Each section is a new AWS profile, and contains an access key, a secret key, and optionally a session token. That session token is tied to the RoleSessionName we gave when assuming the role.

We could try to edit this file by hand – or easier, we could use the configparser module in the Python standard library, which is meant for working with this type of file.

First we have to load the existing credentials, then look for a profile with this name. If it’s present, we replace it; if not, we create it. Then we store the new credentials, and rewrite the file. Like so:

import configparser
import os


def update_credentials_file(*, profile_name, credentials):
    aws_dir = os.path.join(os.environ["HOME"], ".aws")

    credentials_path = os.path.join(aws_dir, "credentials")
    config = configparser.ConfigParser()
    config.read(credentials_path)

    if profile_name not in config.sections():
        config.add_section(profile_name)

    assert profile_name in config.sections()

    config[profile_name]["aws_access_key_id"] = credentials["AccessKeyId"]
    config[profile_name]["aws_secret_access_key"] = credentials["SecretAccessKey"]
    config[profile_name]["aws_session_token"] = credentials["SessionToken"]

    config.write(open(credentials_path, "w"), space_around_delimiters=False)

Most of this is fairly standard use of the configparser library. The one item of note: I remove the spaces around delimiters, because when I tried leaving them in, boto3 got upset – I think it read the extra space as part of the credentials.

Read command-line parameters

Finally, we need to get some command-line parameters to tell us what the account ID and role name are, and optionally a profile name to store in ~/.aws/credentials. Recently I’ve been trying click for command-line parameters, and I quite like it. Here’s the code:

import click


@click.command()
@click.option("--account_id", required=True)
@click.option("--role_name", required=True)
@click.option("--profile_name")
def save_assumed_role_credentials(account_id, role_name, profile_name):
    if profile_name is None:
        profile_name = account_id

    credentials = get_credentials(
        account_id=account_id,
        role_name=role_name
    )

    update_credentials_file(profile_name=profile_name, credentials=credentials)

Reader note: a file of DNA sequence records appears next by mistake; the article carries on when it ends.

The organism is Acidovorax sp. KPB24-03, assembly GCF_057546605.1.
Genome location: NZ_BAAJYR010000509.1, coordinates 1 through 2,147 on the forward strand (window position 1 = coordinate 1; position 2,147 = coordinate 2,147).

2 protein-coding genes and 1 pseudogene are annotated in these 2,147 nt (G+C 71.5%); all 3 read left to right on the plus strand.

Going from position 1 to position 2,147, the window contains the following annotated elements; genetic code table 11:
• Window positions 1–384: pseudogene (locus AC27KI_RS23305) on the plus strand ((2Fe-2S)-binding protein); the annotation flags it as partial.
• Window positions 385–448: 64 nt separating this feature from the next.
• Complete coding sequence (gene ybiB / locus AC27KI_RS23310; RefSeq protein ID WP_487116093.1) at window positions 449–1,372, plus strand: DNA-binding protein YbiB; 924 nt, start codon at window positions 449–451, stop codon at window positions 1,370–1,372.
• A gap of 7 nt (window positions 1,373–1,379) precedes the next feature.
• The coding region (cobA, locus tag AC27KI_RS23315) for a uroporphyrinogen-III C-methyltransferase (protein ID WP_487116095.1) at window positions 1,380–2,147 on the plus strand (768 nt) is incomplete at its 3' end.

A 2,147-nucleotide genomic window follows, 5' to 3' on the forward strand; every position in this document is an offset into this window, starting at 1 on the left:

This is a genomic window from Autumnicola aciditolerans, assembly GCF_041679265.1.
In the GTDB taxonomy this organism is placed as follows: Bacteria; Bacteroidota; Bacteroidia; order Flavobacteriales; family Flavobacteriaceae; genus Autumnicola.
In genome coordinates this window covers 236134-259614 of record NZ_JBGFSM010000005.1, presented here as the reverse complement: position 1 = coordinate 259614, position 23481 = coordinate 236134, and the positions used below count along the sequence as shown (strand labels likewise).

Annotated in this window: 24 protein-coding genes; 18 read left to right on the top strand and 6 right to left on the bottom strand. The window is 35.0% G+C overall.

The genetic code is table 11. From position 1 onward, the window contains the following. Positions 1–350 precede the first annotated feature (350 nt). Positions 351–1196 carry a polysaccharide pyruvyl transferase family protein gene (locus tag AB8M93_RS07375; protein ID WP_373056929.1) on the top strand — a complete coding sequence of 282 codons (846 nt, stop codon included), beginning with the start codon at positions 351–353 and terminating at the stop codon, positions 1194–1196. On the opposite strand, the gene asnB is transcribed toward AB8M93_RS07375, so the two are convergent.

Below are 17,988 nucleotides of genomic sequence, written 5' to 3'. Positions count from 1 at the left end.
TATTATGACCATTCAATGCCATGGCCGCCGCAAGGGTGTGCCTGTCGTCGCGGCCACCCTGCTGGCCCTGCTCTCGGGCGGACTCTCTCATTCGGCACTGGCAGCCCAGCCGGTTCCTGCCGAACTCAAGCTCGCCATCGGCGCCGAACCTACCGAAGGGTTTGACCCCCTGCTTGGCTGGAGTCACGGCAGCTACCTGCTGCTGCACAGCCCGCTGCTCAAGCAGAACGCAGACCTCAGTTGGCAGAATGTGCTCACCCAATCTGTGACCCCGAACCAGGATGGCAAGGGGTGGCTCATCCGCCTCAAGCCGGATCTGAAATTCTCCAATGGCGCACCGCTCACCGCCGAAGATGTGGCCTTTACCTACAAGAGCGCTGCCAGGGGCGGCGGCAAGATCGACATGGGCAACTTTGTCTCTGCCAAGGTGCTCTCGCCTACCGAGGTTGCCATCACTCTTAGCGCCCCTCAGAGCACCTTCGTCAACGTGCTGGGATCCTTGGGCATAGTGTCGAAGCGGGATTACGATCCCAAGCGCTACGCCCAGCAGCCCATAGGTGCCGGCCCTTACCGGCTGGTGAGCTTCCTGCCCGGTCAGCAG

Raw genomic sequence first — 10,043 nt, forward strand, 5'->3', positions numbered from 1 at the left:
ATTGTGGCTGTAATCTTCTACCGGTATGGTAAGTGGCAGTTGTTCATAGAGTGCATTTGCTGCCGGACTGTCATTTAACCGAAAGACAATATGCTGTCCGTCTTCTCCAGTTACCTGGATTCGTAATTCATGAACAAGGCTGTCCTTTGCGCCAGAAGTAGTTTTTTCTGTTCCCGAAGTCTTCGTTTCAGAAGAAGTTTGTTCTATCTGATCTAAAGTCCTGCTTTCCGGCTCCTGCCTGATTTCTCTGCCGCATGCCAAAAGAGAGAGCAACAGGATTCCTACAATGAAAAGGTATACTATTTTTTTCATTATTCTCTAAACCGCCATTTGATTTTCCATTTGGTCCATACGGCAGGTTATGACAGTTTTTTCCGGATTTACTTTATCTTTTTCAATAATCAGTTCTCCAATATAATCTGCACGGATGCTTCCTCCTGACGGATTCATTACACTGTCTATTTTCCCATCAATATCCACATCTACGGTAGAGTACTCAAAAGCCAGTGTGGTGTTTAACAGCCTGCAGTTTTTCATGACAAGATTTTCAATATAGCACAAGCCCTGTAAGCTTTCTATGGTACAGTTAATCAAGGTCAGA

if __name__ == "__main__":
    save_assumed_role_credentials()

This defines a command-line interface with @click.command(), then sets up two required command-line parameters – account ID and role name. The profile name is a third, optional parameter, and defaults to the account ID if you don’t supply one. These parameters are passed into the save_assumed_role_credentials() method, which calls the two helpers methods.

Now I can call the script like so:

$python issue_temporary_credentials.py --account_id=123456789012 --role_name=dns_editor --profile_name=dns_editor_profile

and it creates a set of credentials and writes them to ~/.aws/credentials.

To use this profile, I set the AWS_PROFILE variable:

$AWS_PROFILE=dns_editor_profile aws s3 ls

and this command now runs with the credentials for that profile.

tl;dr

If you just want the code, here’s the final copy of the script:

# issue_temporary_credentials.py

import configparser
import os
import sys

import boto3
import click


def get_credentials(*, account_id, role_name):
    iam_client = boto3.client("iam")
    sts_client = boto3.client("sts")

    username = iam_client.get_user()["User"]["UserName"]

    role_arn = f"arn:aws:iam::{account_id}:role/{role_name}"
    role_session_name = f"{username}@{role_name}.{account_id}"

    resp = sts_client.assume_role(
        RoleArn=role_arn,
        RoleSessionName=role_session_name
    )

    return resp["Credentials"]


def update_credentials_file(*, profile_name, credentials):
    aws_dir = os.path.join(os.environ["HOME"], ".aws")

    credentials_path = os.path.join(aws_dir, "credentials")
    config = configparser.ConfigParser()
    config.read(credentials_path)

    if profile_name not in config.sections():
        config.add_section(profile_name)

    assert profile_name in config.sections()

    config[profile_name]["aws_access_key_id"] = credentials["AccessKeyId"]
    config[profile_name]["aws_secret_access_key"] = credentials["SecretAccessKey"]
    config[profile_name]["aws_session_token"] = credentials["SessionToken"]

    config.write(open(credentials_path, "w"), space_around_delimiters=False)


@click.command()
@click.option("--account_id", required=True)
@click.option("--role_name", required=True)
@click.option("--profile_name")
def save_assumed_role_credentials(account_id, role_name, profile_name):
    if profile_name is None:
        profile_name = account_id

    credentials = get_credentials(
        account_id=account_id,
        role_name=role_name
    )

    update_credentials_file(profile_name=profile_name, credentials=credentials)


if __name__ == "__main__":
    save_assumed_role_credentials()